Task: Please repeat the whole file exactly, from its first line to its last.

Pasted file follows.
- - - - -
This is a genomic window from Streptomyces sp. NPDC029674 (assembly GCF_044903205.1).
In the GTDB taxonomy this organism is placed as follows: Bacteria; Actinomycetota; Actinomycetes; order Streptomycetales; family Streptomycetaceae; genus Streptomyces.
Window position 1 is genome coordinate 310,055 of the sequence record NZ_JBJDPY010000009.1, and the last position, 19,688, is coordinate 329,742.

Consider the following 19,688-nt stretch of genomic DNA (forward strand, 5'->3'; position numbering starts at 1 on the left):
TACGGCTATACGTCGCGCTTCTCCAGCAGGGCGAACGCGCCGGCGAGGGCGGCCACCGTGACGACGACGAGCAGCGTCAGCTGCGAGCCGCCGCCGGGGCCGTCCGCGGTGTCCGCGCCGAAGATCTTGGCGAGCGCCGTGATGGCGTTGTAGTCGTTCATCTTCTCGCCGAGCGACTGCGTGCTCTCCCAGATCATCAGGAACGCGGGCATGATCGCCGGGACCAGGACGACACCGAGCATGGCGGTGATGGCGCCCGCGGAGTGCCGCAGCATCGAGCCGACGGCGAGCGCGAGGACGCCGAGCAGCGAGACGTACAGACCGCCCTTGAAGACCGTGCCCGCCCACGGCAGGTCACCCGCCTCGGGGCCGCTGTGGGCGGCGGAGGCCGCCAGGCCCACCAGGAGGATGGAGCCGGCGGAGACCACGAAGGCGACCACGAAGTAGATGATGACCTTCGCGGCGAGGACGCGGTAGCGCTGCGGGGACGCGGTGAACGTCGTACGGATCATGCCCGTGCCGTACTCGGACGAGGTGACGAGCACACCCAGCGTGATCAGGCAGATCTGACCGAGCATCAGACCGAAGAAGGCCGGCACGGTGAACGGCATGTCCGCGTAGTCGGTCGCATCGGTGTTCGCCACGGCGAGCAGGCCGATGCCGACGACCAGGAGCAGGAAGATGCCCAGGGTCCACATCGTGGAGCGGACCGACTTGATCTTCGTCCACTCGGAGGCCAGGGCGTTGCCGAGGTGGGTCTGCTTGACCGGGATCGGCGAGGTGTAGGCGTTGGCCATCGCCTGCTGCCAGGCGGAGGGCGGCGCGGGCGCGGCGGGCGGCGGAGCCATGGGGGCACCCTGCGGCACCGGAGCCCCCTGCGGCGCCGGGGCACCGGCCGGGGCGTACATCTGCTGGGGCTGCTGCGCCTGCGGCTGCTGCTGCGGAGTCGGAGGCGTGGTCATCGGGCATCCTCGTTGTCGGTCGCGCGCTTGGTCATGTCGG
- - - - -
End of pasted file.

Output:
This is a genomic window from Streptomyces sp. NPDC029674 (assembly GCF_044903205.1).
In the GTDB taxonomy this organism is placed as follows: Bacteria; Actinomycetota; Actinomycetes; order Streptomycetales; family Streptomycetaceae; genus Streptomyces.
Window position 1 is genome coordinate 310,055 of the sequence record NZ_JBJDPY010000009.1, and the last position, 19,688, is coordinate 329,742.

Consider the following 19,688-nt stretch of genomic DNA (forward strand, 5'->3'; position numbering starts at 1 on the left):
TACGGCTATACGTCGCGCTTCTCCAGCAGGGCGAACGCGCCGGCGAGGGCGGCCACCGTGACGACGACGAGCAGCGTCAGCTGCGAGCCGCCGCCGGGGCCGTCCGCGGTGTCCGCGCCGAAGATCTTGGCGAGCGCCGTGATGGCGTTGTAGTCGTTCATCTTCTCGCCGAGCGACTGCGTGCTCTCCCAGATCATCAGGAACGCGGGCATGATCGCCGGGACCAGGACGACACCGAGCATGGCGGTGATGGCGCCCGCGGAGTGCCGCAGCATCGAGCCGACGGCGAGCGCGAGGACGCCGAGCAGCGAGACGTACAGACCGCCCTTGAAGACCGTGCCCGCCCACGGCAGGTCACCCGCCTCGGGGCCGCTGTGGGCGGCGGAGGCCGCCAGGCCCACCAGGAGGATGGAGCCGGCGGAGACCACGAAGGCGACCACGAAGTAGATGATGACCTTCGCGGCGAGGACGCGGTAGCGCTGCGGGGACGCGGTGAACGTCGTACGGATCATGCCCGTGCCGTACTCGGACGAGGTGACGAGCACACCCAGCGTGATCAGGCAGATCTGACCGAGCATCAGACCGAAGAAGGCCGGCACGGTGAACGGCATGTCCGCGTAGTCGGTCGCATCGGTGTTCGCCACGGCGAGCAGGCCGATGCCGACGACCAGGAGCAGGAAGATGCCCAGGGTCCACATCGTGGAGCGGACCGACTTGATCTTCGTCCACTCGGAGGCCAGGGCGTTGCCGAGGTGGGTCTGCTTGACCGGGATCGGCGAGGTGTAGGCGTTGGCCATCGCCTGCTGCCAGGCGGAGGGCGGCGCGGGCGCGGCGGGCGGCGGAGCCATGGGGGCACCCTGCGGCACCGGAGCCCCCTGCGGCGCCGGGGCACCGGCCGGGGCGTACATCTGCTGGGGCTGCTGCGCCTGCGGCTGCTGCTGCGGAGTCGGAGGCGTGGTCATCGGGCATCCTCGTTGTCGGTCGCGCGCTTGGTCATGTCGG